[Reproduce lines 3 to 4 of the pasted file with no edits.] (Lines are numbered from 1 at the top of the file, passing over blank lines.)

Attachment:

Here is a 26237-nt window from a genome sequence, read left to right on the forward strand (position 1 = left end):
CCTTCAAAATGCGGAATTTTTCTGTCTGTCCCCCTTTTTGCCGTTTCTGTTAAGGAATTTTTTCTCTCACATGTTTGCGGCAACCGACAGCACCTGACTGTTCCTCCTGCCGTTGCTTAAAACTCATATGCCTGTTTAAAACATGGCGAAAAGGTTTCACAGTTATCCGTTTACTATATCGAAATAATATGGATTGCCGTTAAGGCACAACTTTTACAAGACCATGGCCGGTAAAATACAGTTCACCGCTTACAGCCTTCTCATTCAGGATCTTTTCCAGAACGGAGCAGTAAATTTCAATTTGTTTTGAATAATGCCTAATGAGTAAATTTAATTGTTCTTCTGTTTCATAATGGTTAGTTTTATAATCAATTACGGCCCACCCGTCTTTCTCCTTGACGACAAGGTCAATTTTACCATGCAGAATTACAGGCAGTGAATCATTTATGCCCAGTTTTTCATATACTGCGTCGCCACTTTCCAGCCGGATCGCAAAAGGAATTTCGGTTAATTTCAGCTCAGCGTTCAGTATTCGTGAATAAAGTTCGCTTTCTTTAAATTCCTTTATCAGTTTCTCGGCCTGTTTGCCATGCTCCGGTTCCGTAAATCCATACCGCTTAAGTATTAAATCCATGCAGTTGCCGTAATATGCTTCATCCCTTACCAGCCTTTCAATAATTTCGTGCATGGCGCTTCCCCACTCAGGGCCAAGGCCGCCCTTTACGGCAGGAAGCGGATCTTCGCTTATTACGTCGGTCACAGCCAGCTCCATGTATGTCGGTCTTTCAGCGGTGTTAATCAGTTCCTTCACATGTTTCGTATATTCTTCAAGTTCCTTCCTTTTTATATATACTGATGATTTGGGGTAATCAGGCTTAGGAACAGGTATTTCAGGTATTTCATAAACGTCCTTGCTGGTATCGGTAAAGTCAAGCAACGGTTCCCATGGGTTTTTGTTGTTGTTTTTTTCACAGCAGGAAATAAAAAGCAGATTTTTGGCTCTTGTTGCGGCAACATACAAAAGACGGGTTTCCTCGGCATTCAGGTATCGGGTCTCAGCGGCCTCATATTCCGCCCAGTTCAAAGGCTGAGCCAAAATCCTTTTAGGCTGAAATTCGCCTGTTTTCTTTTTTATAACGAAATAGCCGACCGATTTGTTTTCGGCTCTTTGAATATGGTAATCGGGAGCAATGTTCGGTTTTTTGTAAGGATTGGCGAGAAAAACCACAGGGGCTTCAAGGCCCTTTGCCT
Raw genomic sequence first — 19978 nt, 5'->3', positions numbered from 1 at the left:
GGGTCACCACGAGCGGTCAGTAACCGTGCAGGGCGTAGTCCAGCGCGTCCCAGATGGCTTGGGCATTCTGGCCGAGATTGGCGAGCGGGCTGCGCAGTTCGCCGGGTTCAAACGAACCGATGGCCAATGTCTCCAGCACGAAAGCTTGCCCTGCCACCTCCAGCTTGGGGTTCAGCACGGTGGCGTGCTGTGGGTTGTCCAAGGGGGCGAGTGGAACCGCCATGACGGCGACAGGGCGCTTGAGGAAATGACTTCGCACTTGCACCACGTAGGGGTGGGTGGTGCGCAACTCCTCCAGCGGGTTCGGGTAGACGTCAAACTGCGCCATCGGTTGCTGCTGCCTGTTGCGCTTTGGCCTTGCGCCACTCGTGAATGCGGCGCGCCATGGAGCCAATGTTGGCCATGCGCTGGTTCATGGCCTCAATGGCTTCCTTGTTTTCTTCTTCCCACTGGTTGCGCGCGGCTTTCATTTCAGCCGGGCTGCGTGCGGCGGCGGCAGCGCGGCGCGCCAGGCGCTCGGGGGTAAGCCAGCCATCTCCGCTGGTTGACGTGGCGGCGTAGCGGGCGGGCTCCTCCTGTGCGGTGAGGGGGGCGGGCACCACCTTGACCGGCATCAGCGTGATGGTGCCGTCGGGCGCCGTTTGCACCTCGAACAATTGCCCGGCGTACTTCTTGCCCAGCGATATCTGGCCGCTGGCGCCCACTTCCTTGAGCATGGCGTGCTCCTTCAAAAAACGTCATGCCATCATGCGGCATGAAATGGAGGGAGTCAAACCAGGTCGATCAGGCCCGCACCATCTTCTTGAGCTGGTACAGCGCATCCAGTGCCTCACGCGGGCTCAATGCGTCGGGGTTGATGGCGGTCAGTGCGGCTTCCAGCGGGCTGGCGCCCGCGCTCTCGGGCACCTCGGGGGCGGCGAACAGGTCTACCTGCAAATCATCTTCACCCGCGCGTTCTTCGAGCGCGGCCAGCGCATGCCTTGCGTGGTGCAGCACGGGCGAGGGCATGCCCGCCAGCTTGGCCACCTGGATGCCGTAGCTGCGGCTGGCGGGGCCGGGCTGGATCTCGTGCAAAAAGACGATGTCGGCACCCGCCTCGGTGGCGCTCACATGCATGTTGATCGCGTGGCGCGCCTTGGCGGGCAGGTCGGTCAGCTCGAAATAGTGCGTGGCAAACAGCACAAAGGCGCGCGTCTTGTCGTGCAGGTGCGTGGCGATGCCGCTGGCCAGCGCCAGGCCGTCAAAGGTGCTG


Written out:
Raw genomic sequence first — 19978 nt, 5'->3', positions numbered from 1 at the left:
GGGTCACCACGAGCGGTCAGTAACCGTGCAGGGCGTAGTCCAGCGCGTCCCAGATGGCTTGGGCATTCTGGCCGAGATTGGCGAGCGGGCTGCGCAGTTCGCCGGGTTCAAACGAACCGATGGCCAATGTCTCCAGCACGAAAGCTTGCCCTGCCACCTCCAGCTTGGGGTTCAGCACGGTGGCGTGCTGTGGGTTGTCCAAGGGGGCGAGTGGAACCGCCATGACGGCGACAGGGCGCTTGAGGAAATGACTTCGCACTTGCACCACGTAGGGGTGGGTGGTGCGCAACTCCTCCAGCGGGTTCGGGTAGACGTCAAACTGCGCCATCGGTTGCTGCTGCCTGTTGCGCTTTGGCCTTGCGCCACTCGTGAATGCGGCGCGCCATGGAGCCAATGTTGGCCATGCGCTGGTTCATGGCCTCAATGGCTTCCTTGTTTTCTTCTTCCCACTGGTTGCGCGCGGCTTTCATTTCAGCCGGGCTGCGTGCGGCGGCGGCAGCGCGGCGCGCCAGGCGCTCGGGGGTAAGCCAGCCATCTCCGCTGGTTGACGTGGCGGCGTAGCGGGCGGGCTCCTCCTGTGCGGTGAGGGGGGCGGGCACCACCTTGACCGGCATCAGCGTGATGGTGCCGTCGGGCGCCGTTTGCACCTCGAACAATTGCCCGGCGTACTTCTTGCCCAGCGATATCTGGCCGCTGGCGCCCACTTCCTTGAGCATGGCGTGCTCCTTCAAAAAACGTCATGCCATCATGCGGCATGAAATGGAGGGAGTCAAACCAGGTCGATCAGGCCCGCACCATCTTCTTGAGCTGGTACAGCGCATCCAGTGCCTCACGCGGGCTCAATGCGTCGGGGTTGATGGCGGTCAGTGCGGCTTCCAGCGGGCTGGCGCCCGCGCTCTCGGGCACCTCGGGGGCGGCGAACAGGTCTACCTGCAAATCATCTTCACCCGCGCGTTCTTCGAGCGCGGCCAGCGCATGCCTTGCGTGGTGCAGCACGGGCGAGGGCATGCCCGCCAGCTTGGCCACCTGGATGCCGTAGCTGCGGCTGGCGGGGCCGGGCTGGATCTCGTGCAAAAAGACGATGTCGGCACCCGCCTCGGTGGCGCTCACATGCATGTTGATCGCGTGGCGCGCCTTGGCGGGCAGGTCGGTCAGCTCGAAATAGTGCGTGGCAAACAGCACAAAGGCGCGCGTCTTGTCGTGCAGGTGCGTGGCGATGCCGCTGGCCAGCGCCAGGCCGTCAAAGGTGCTG